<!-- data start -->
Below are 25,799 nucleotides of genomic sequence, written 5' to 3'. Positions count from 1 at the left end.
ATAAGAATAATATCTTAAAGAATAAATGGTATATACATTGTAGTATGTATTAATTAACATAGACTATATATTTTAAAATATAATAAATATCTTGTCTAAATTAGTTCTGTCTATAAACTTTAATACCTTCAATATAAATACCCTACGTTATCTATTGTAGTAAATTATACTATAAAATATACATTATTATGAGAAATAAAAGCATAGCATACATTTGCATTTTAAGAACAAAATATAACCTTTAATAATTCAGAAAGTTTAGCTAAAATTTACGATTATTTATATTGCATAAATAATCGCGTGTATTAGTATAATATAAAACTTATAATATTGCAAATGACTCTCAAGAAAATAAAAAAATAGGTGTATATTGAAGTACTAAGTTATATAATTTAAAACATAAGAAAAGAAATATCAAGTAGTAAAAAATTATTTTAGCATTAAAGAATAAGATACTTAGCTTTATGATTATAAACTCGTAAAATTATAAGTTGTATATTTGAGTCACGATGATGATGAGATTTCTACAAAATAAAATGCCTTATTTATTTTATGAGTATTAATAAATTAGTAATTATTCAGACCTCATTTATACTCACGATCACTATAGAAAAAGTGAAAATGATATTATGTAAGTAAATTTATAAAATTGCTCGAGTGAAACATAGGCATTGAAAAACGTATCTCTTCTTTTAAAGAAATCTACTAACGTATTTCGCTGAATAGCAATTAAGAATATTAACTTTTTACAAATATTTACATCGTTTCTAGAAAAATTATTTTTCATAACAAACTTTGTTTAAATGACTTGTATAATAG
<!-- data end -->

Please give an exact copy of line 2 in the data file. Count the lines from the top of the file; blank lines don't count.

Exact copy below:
ATAAGAATAATATCTTAAAGAATAAATGGTATATACATTGTAGTATGTATTAATTAACATAGACTATATATTTTAAAATATAATAAATATCTTGTCTAAATTAGTTCTGTCTATAAACTTTAATACCTTCAATATAAATACCCTACGTTATCTATTGTAGTAAATTATACTATAAAATATACATTATTATGAGAAATAAAAGCATAGCATACATTTGCATTTTAAGAACAAAATATAACCTTTAATAATTCAGAAAGTTTAGCTAAAATTTACGATTATTTATATTGCATAAATAATCGCGTGTATTAGTATAATATAAAACTTATAATATTGCAAATGACTCTCAAGAAAATAAAAAAATAGGTGTATATTGAAGTACTAAGTTATATAATTTAAAACATAAGAAAAGAAATATCAAGTAGTAAAAAATTATTTTAGCATTAAAGAATAAGATACTTAGCTTTATGATTATAAACTCGTAAAATTATAAGTTGTATATTTGAGTCACGATGATGATGAGATTTCTACAAAATAAAATGCCTTATTTATTTTATGAGTATTAATAAATTAGTAATTATTCAGACCTCATTTATACTCACGATCACTATAGAAAAAGTGAAAATGATATTATGTAAGTAAATTTATAAAATTGCTCGAGTGAAACATAGGCATTGAAAAACGTATCTCTTCTTTTAAAGAAATCTACTAACGTATTTCGCTGAATAGCAATTAAGAATATTAACTTTTTACAAATATTTACATCGTTTCTAGAAAAATTATTTTTCATAACAAACTTTGTTTAAATGACTTGTATAATAG